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Fixing a Dent Like a Pro

Posted in How To: Body Chassis on April 12, 2019
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Photographers: Trenton McGee

Whether it’s on the street or on the trail, we have all heard that sickening thump of sheetmetal hitting an immovable object. Maybe that was just the tire or a wheel, you always think, only to get out and verify that you just put a healthy new dent in a formerly straight body panel. It sucks, but it’s part of being human, and humans make mistakes.

We know that sheetmetal damage is a fact of life on our trail rigs and don’t lose much sleep over it, but we try and keep our daily drivers looking presentable. It was while we were trying to back our trailer around some construction-related obstacles that we temporarily forgot about the stem wall at the end of the driveway, resulting in a fairly substantial eyesore right in the middle of the passenger door. It was way too small a dent to turn into the insurance company, and we tried to live with it for a while, but every time we looked at the truck, our eyes went straight to that dent on and otherwise very straight truck. Something had to be done. We knew we could find a place that would fix it cheap, but they’d probably just slather it with Bondo and do a lousy job of paint matching (silver is a difficult color to match). We wanted it done right but didn’t have a clue how to do it ourselves.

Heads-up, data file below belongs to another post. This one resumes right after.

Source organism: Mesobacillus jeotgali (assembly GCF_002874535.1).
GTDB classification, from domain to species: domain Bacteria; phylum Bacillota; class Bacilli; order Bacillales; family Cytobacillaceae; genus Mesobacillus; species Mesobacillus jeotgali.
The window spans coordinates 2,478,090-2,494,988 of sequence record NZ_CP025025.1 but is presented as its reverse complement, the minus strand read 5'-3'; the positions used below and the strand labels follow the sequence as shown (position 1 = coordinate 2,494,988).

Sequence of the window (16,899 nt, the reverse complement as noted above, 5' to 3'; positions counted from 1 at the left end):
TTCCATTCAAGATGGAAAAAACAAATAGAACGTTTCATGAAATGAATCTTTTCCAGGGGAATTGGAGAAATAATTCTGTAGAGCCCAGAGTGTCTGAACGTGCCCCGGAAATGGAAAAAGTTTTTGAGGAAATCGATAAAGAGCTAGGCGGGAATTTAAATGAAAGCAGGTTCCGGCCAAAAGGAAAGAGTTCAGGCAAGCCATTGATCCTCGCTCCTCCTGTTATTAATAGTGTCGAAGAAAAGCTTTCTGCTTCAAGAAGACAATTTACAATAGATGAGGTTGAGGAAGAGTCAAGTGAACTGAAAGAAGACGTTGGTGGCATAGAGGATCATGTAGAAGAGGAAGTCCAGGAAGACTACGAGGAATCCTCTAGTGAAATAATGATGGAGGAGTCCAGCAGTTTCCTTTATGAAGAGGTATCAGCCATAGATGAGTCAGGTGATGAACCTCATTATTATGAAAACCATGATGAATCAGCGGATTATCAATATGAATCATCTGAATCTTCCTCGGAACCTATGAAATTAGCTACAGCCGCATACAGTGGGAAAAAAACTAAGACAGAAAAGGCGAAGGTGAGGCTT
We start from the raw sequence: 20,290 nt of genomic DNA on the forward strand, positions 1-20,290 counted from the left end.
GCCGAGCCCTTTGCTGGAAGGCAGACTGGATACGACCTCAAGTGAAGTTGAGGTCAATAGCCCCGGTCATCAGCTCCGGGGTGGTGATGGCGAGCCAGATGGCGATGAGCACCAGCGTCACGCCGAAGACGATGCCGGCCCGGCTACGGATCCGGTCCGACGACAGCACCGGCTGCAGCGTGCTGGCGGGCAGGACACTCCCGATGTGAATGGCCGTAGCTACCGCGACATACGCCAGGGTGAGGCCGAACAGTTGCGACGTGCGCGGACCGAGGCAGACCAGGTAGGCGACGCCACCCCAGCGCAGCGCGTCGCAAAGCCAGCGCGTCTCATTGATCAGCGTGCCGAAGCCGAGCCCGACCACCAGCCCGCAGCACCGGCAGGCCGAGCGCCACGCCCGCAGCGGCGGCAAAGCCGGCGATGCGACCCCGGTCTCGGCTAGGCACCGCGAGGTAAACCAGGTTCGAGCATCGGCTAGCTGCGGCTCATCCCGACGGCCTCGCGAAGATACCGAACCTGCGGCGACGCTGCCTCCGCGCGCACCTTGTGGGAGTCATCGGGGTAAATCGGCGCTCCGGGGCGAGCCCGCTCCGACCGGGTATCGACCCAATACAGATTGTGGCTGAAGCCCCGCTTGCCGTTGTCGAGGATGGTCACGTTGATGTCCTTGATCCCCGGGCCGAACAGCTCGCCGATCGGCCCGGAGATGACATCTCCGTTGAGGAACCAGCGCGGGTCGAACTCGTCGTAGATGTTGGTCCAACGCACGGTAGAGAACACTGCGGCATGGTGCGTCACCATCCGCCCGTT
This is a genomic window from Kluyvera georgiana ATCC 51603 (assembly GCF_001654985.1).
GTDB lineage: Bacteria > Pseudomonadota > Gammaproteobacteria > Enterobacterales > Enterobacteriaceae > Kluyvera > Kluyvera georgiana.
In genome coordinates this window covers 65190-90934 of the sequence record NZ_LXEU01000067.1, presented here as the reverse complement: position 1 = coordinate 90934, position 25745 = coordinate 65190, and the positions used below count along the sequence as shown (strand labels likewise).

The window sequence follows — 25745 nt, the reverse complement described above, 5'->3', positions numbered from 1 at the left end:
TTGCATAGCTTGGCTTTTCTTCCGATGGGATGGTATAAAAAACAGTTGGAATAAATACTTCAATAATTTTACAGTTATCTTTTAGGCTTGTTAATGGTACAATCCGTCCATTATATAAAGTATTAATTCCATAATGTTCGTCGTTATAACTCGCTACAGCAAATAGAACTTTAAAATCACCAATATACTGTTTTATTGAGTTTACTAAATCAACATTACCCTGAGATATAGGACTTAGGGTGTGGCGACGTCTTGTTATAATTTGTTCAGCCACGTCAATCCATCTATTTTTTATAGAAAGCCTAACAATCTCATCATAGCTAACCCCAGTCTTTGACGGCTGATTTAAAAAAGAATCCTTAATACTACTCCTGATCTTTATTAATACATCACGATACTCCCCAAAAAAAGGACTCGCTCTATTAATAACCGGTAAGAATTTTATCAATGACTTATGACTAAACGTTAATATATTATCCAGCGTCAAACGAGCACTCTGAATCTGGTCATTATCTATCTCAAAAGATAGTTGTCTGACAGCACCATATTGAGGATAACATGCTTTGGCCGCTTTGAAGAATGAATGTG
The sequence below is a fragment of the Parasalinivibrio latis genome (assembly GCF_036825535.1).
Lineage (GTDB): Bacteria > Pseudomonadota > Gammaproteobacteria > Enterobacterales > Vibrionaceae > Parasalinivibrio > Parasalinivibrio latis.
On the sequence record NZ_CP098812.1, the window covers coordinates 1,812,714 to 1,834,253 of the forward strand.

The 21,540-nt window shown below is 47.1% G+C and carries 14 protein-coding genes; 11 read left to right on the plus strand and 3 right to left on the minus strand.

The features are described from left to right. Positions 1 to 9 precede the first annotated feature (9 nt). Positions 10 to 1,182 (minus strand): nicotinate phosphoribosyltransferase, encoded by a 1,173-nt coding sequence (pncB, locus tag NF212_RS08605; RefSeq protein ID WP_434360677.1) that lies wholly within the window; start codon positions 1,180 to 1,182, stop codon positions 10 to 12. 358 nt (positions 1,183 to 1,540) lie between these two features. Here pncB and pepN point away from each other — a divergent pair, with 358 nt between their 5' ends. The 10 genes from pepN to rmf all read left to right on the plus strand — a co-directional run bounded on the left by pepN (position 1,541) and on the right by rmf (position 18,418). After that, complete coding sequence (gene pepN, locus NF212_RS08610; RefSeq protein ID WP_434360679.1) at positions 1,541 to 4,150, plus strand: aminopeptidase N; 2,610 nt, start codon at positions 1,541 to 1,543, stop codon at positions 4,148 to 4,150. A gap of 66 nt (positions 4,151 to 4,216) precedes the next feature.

Enter Spencer’s Rods and Restorations. Unlike the high-volume collision shops that will cut every corner imaginable in the name of high turnover, this shop does very little collision work and instead works almost exclusively on street rods, restorations, and older vehicles. The shop has several SEMA builds to its credit, including a few early Broncos. The place started as a body shop school and evolved into a restoration center, so these guys know how to do things the right way. We followed along as technicians Chris Eisenhower and Brian Mazz made our mistake disappear and provided a bunch of tips along the way to assist others wanting to make amends for their sheetmetal transgressions.